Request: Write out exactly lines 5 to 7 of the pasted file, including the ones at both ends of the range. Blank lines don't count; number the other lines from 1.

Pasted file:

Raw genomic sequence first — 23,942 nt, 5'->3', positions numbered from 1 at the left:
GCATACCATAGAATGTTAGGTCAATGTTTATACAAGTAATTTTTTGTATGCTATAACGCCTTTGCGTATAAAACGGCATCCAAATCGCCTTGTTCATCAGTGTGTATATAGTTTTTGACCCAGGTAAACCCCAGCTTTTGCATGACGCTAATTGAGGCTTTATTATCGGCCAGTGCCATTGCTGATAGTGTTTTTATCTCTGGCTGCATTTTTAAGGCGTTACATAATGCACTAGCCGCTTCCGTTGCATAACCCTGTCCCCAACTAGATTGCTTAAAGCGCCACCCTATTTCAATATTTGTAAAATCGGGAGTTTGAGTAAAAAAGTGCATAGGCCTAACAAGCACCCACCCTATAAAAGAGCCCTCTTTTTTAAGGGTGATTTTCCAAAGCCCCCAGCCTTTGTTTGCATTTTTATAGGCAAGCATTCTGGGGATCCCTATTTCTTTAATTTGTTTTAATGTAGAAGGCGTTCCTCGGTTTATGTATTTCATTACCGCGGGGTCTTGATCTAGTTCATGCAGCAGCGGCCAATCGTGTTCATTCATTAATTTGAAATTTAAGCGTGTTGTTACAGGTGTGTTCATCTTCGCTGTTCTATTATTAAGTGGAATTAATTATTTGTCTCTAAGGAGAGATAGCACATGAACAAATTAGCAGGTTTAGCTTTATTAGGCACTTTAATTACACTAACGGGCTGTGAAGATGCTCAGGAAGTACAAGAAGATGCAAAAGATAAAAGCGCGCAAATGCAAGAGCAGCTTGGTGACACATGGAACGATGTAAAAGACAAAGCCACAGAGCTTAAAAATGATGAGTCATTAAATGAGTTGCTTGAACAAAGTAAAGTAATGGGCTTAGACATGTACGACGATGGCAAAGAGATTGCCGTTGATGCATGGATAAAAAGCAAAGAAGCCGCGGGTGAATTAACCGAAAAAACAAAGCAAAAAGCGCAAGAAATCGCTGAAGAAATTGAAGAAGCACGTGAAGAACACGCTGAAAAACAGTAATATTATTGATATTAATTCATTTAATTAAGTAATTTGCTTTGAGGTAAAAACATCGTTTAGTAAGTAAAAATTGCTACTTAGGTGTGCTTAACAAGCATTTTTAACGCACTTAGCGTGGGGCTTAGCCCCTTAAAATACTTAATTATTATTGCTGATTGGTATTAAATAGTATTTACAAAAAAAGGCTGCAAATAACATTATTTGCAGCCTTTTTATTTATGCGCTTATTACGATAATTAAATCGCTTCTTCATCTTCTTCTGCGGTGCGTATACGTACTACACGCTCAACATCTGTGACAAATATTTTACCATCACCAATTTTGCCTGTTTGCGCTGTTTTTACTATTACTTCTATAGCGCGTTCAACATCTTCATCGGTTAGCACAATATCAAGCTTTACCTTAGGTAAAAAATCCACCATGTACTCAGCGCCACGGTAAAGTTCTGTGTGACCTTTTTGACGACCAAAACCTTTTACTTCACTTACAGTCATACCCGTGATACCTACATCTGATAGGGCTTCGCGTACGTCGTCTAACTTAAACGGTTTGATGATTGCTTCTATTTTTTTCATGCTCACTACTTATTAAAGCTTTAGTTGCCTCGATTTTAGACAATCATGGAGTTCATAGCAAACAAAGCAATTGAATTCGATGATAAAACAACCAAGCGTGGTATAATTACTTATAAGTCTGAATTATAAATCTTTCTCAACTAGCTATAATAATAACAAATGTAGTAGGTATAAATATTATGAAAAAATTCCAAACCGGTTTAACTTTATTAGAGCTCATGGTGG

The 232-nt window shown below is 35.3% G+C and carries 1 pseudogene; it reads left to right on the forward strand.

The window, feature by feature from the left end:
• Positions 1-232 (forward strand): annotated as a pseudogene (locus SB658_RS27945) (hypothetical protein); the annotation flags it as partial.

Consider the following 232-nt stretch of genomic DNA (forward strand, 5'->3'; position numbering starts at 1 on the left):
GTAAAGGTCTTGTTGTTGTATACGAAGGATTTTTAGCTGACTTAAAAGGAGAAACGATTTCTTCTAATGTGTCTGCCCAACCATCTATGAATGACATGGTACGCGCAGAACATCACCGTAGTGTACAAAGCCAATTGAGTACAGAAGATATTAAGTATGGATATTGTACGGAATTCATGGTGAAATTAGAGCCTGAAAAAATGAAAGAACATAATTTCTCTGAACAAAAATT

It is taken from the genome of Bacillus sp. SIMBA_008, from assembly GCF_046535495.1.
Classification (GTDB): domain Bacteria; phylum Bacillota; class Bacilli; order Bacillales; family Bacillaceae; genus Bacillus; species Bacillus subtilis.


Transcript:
• Positions 1-232 (forward strand): annotated as a pseudogene (locus SB658_RS27945) (hypothetical protein); the annotation flags it as partial.

Consider the following 232-nt stretch of genomic DNA (forward strand, 5'->3'; position numbering starts at 1 on the left):
GTAAAGGTCTTGTTGTTGTATACGAAGGATTTTTAGCTGACTTAAAAGGAGAAACGATTTCTTCTAATGTGTCTGCCCAACCATCTATGAATGACATGGTACGCGCAGAACATCACCGTAGTGTACAAAGCCAATTGAGTACAGAAGATATTAAGTATGGATATTGTACGGAATTCATGGTGAAATTAGAGCCTGAAAAAATGAAAGAACATAATTTCTCTGAACAAAAATT